Tuesday, 15 November 2016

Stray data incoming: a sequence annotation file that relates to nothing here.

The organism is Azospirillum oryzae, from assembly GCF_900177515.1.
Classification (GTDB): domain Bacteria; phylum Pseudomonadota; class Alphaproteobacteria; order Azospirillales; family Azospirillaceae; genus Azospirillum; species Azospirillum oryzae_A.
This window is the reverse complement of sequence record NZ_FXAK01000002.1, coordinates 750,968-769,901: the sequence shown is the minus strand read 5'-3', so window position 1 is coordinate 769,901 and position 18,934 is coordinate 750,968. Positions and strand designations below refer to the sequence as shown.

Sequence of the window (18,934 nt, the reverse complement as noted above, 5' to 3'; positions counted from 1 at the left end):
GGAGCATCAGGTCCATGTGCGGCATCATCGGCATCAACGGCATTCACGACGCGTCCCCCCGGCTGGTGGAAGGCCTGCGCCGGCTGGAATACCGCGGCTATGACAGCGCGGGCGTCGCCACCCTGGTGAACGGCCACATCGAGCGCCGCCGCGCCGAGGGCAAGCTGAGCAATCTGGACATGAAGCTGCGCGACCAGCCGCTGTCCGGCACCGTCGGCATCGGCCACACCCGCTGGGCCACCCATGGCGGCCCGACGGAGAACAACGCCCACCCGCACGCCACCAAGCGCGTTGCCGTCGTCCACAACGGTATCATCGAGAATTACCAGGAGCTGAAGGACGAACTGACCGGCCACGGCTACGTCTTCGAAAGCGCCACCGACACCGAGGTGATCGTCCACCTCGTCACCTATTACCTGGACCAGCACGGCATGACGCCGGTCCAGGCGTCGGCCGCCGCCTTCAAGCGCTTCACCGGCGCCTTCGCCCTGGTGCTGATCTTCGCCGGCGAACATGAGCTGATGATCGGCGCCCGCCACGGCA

63. Many who are new to Zen, and some who are not so new, ask how often they should meditate and for how long. Underlying such questions is a query about effort. How much effort must a practitioner be prepared to expend on Zen to gain its promised benefits? Quite a lot, if Master Mumon Ekai, the 13th century Chinese master, is to be believed. Master Mumon urges the Zen novice to arouse his or her entire body so as to employ every ounce of energy on this work. His advice is in keeping with the traditional slogan that has it that progress in Zen requires great faith, great doubt, and great determination. Clearly the practice of Zen has been traditionally seen as a demanding discipline. Yet when the 9th century master Joshu was a young monk he was warned that if he tried to seek after the Way he would be separated from it. Here it would seem that trying, putting in effort, would be counter-productive. So what should be done: practise hard or simply relax and take things easy? A contemporary master, who is clearly of the view that trying is necessary, has suggested that if a practitioner's effort is not supported by the universe as a whole then he or she could not make any real effort at all. On this view, what's at stake is not so much the amount of effort required but rather that the effort be real. Real effort in Zen is an intelligent discipline that works within the unity of the seeker and the sought. That is, one's effort is the work not of the isolated and limited self alone but rather of the Self that is operative at once in the practitioner and the practitioner's world. It is to the 'effort' of the True Self that the practitioner must surrender. In this way the practitioner is supported by 'the ten thousand things', that is, by the universe as a whole. It is a case of the Self that seeks and finds and knows and loves the Self. The Zen practitioner needs to surrender the empirical self to the workings of the True Self.

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